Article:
Sale & Profit costing28th February 2021
Cost-volume-profit (CVP) analysis is used to determine how changes in costs and volume affect a company’s operating income and net income. In performing this analysis, there are several assumptions made, including:
- Sales price per unit is constant.
- Variable costs per unit are constant.
- Total fixed costs are constant.
- Everything produced is sold.
- Costs are only affected because activity changes.
- If a company sells more than one product, they are sold in the same mix.
In economics, the Cost Analysis refers to the measure of the cost – output relationship, i.e. the economists are concerned with determining the cost incurred in hiring the inputs and how well these can be re-arranged to increase the productivity (output) of the firm.
In other words, the cost analysis is concerned with determining money value of inputs (labor, raw material), called as the overall cost of production which helps in deciding the optimum level of production.
There are several cost concepts relevant to the business operations and decisions and for the convenience of understanding these can be grouped under two overlapping categories:
Cost Concepts Used for Accounting Purposes: Generally, the accountants use these cost concepts to study the financial position of the firm. They are concerned with arranging the finances of the firm and therefore keep a track of the assets and liabilities of the firm. The accounting costs are used for taxation purposes and calculating the profit and loss of the firm. These are:
- Opportunity Cost
- Business Cost
- Full Cost
- Explicit Cost
- Implicit Cost
- Out-of-Pocket Cost
- Book Cost
Analytical Cost Concepts Used for Economic Analysis of Business Activities: These cost concepts are used by the economists to analyze the likely cost of production in the future. They are concerned with how the cost of production can be managed or how the input and output can be re-arranged such that the overall profitability of the firm gets improved. These costs are:
- Fixed Cost
- Variable Cost
- Total Cost
- Average Cost
- Marginal Cost
- Short-run Cost
- Long-Run Cost
- Incremental Cost
- Sunk Cost
- Historical Cost
- Replacement Cost
- Private Cost
- Social Cost
In business, the manager must have a clear understanding of the cost-output relation as it helps in cost control, marketing, pricing, profit, production, etc. The cost-output relation can be expressed as:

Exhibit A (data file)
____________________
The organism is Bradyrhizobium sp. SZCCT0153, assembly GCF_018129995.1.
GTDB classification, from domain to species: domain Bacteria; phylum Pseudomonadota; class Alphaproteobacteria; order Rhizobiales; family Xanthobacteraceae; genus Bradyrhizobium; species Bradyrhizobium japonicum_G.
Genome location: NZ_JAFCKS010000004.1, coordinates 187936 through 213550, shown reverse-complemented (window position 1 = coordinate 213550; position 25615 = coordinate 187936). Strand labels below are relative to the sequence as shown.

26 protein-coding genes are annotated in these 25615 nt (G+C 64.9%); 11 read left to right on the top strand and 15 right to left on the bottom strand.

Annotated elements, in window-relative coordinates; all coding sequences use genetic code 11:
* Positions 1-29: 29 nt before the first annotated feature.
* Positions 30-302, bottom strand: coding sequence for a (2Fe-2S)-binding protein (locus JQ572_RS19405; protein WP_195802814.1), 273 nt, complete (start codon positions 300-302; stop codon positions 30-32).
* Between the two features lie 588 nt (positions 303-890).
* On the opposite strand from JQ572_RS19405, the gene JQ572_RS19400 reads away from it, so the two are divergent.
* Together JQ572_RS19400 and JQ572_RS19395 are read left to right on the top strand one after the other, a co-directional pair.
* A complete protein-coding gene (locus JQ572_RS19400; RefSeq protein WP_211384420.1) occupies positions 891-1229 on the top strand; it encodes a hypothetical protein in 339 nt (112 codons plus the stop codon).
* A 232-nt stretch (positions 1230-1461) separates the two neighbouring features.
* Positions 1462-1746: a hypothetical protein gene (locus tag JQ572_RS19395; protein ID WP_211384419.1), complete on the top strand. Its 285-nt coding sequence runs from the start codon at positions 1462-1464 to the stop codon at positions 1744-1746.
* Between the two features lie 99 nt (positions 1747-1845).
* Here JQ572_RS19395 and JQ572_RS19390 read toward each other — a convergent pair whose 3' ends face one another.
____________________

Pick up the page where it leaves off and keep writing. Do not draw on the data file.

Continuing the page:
C = f (S, O, P, T)
Where, C =cost, S = Size of the firm, O = output, P = Price and T = Technology.
With the increase in the size of the firm, the economies of scale also increase and as a result the cost of per unit production comes down. There is a positive relation between the cost and the output, as the output increases the cost also increases and vice-versa. Likewise, the price of inputs is directly related to the price, as the input price increases the cost of production also increases. But however, the technology is inversely related to the cost, i.e. with an improved technology the cost of production decreases.
Thus, the cost analysis is pivotal in business decision-making as the cost incurred in the input and output is to be carefully understood before planning the production capacity of the firm.
Importance of Cost Volume Profit Analysis
CVP analysis helps in determining the level at which all relevant cost is recovered, and there is no profit or loss, which is also called the breakeven point. It is that point at which volume of sales equals total expenses (both fixed and variable). Thus CVP analysis helps decision-makers understand the effect of a change in sales volume, price, and variable cost on the profit of an entity while taking fixed cost as unchangeable.
CVP Analysis helps in understanding the relationship between profits and costs on the one hand and volume on the other. CVP Analysis is useful for setting up flexible budgets that indicate costs at various levels of activity. CVP Analysis also helpful when a business is trying to determine the level of sales to reach a targeted income.